There’s so little competition on LinkedIn, so much traffic, and such a weak algorithm that people who use the “hero story” formula will get loads of traffic. It’s a perfect storm of a social network that’s transitioning from a job search site to a true professional community.
A few days ago, one of my hero story posts generated almost 800,000 views and 4,000 interactions. Instead of receiving the usual 20 connection requests, I received 200 that day. Plus, this post drove dozens of quality leads.
We’ve repeatedly demonstrated using this type of post works. My business partner, Logan Young, who has fewer than 1,500 connections, tried it with similar results. Because the algorithm isn’t smart yet, expect wild variations; posts will get anywhere from a couple of hundred to 200,000 impressions.
Present a personal struggle and end with a positive lesson, but be careful not to complain. Because the algorithm counts post expansions (clicking More) as engagement, it’s a good idea to open your story with curiosity or drama to attract the attention of readers.
InstaStories gives you, the creator, such a unique opportunity to create an intimate connection with your followers – one where they truly feel like they know you. This type of transparency and behind-the-scenes access will continue to be a powerful way to grow your following and the know, like, trust factor.
Instagram has also made some pretty awesome upgrades to the business side of things. They’re now offering business profiles and tools for business owners, and the ads side of things continues to improve with promoted posts. You can even set up posts where people can click straight through to your online store.
With each platform counting their video views differently (Snapchat at 1 second, Twitter at 2 seconds, Facebook/Instagram at 3 seconds, and YouTube at 30 seconds), it’s not about the number of views anymore. We only get the same 86,400 seconds in a day.
Let’s admit it, Facebook organic reach is decreasing at a rapid pace to the point of nonexistence. For those who’ve been solely dependent on an organic strategy, those days are done. They’ll now be replaced by a paid model.
And consider this: ads are quantifiable. That means that whether it’s Facebook, Instagram, LinkedIn, or Twitter, you can track the metrics of each ad or promoted post. No more guessing or struggling to put together a month-end report.
When you pair a paid acquisition model with historical data, personalized content, and a deep understanding of customer behaviour, everybody wins. And more than that, I guarantee that it’ll be the defining difference between those who limp along and those who drive real revenue results in 2018.
LinkedIn is currently enjoying a mind-set shift with professionals. Whereas it used to be the old, boring, stodgy network with no personality, now many professionals are realizing it’s an ideal place to create real relationships that turn into real business.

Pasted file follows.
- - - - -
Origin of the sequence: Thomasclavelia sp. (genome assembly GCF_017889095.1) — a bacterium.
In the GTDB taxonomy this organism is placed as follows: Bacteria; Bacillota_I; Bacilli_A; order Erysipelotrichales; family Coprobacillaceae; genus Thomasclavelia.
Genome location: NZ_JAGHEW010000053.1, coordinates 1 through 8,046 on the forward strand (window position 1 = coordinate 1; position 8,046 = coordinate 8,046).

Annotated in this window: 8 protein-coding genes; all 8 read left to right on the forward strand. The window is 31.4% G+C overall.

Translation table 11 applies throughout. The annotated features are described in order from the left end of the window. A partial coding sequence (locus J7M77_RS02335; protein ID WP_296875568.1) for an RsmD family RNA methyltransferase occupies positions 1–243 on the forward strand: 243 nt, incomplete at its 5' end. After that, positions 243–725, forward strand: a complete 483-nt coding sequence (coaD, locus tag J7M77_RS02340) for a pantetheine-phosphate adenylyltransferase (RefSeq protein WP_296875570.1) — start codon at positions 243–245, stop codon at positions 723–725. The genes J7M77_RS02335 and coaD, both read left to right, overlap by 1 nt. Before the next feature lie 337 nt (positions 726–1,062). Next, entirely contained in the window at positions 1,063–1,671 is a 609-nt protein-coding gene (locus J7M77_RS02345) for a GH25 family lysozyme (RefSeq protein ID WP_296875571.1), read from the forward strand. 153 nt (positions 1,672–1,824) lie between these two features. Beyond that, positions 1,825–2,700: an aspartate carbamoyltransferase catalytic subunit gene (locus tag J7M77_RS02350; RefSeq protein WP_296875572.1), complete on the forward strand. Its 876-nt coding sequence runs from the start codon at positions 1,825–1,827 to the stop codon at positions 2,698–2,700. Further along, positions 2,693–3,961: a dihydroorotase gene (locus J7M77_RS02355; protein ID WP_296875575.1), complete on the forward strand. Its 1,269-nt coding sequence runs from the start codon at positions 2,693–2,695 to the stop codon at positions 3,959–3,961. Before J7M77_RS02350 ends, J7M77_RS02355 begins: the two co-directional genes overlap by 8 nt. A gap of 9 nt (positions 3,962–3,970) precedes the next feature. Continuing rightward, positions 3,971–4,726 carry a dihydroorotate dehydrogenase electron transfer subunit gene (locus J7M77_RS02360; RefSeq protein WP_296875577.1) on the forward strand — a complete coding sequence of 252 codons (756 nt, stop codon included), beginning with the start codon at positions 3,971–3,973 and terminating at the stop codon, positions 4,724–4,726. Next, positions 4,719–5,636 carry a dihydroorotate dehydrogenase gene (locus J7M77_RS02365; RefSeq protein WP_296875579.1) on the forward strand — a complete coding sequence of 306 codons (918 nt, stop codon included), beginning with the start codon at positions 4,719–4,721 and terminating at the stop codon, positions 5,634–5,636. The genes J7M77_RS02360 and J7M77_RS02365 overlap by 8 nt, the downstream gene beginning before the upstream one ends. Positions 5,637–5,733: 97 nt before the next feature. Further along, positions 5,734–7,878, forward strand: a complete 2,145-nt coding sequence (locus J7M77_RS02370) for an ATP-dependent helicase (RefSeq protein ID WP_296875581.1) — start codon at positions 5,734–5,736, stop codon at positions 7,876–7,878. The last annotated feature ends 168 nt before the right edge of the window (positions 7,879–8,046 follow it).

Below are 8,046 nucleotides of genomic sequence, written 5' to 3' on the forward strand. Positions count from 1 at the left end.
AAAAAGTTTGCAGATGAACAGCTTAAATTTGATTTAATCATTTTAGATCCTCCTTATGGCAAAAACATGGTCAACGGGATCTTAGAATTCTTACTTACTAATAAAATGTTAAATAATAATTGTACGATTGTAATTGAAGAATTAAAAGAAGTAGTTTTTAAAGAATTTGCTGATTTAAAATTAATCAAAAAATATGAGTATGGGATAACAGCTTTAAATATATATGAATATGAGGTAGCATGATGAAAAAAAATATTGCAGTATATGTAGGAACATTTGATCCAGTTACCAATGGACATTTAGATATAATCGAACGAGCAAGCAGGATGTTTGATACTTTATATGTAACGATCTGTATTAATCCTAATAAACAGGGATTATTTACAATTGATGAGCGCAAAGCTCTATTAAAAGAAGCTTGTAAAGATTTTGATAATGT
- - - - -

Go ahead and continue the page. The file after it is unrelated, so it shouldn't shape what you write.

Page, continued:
I predict that professionals’ usage of LinkedIn will skyrocket, resulting in more conversation and interaction, putting LinkedIn into the mainstream where users will make spending time there a priority.
Increased attention on the platform will result in more conversation, which means more competition for the eyeballs of your connections/followers. Currently, LinkedIn employs an algorithm that rebroadcasts all social actions (like, comment, and share) to the user’s networks, which makes it much easier to achieve virility with your LinkedIn posts than with posts on other networks.
On the advertising platform, that increased usage will result in additional ad inventory, which has a dampening effect on costs. Of course, the more attention on LinkedIn, the more advertisers will enter, driving up competition, so costs likely won’t go down, but I predict they will increase only slightly, compared to Facebook ad costs which will continue to grow double-digit percentages quarter over quarter.
Additionally, the rising cost of Facebook Ads will start to drive some advertisers away. As soon as B2B clicks on Facebook start to cost over the $3 mark, advertisers will start to move over in droves to test LinkedIn Ads for the better B2B targeting, scale, and the higher-quality leads
The future of video, live streaming, and social media is exciting. Brands are going to get more personal and collaborative by bringing fans, customers, and employees into more of the stories they tell and co-create.
Breaking the fourth wall (a performance term) between customers and companies isn’t an option for video storytelling and content anymore; it’s a must. When we break walls, we create powerful shared “we” experiences.